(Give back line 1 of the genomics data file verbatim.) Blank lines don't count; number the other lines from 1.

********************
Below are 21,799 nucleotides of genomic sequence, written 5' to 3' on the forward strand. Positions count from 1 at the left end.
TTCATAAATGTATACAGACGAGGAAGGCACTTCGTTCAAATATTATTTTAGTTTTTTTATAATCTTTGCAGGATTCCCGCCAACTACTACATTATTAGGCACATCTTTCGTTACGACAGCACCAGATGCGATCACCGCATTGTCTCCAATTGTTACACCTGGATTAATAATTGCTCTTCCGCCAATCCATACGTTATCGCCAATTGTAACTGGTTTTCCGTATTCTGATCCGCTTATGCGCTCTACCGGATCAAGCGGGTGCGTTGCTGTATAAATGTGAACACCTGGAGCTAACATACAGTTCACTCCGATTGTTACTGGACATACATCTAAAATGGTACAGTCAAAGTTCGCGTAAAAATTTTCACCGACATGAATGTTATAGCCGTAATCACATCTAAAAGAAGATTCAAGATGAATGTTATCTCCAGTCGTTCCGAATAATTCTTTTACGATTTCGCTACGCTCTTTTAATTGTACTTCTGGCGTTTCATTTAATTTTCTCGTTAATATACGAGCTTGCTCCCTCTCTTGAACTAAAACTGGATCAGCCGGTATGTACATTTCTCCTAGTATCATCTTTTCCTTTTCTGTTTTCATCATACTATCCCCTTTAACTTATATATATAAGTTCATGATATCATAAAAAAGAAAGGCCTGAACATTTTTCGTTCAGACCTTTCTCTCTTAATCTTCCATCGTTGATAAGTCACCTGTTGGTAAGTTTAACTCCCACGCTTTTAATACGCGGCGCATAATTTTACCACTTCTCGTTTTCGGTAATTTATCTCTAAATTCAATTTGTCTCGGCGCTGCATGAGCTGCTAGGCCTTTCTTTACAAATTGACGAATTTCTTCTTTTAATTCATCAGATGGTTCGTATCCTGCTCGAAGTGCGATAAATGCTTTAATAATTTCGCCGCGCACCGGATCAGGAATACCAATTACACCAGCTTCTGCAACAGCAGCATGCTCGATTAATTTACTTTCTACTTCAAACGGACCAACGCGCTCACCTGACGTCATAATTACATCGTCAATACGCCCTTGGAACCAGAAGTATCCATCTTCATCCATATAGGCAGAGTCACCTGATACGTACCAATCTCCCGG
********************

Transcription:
Below are 21,799 nucleotides of genomic sequence, written 5' to 3' on the forward strand. Positions count from 1 at the left end.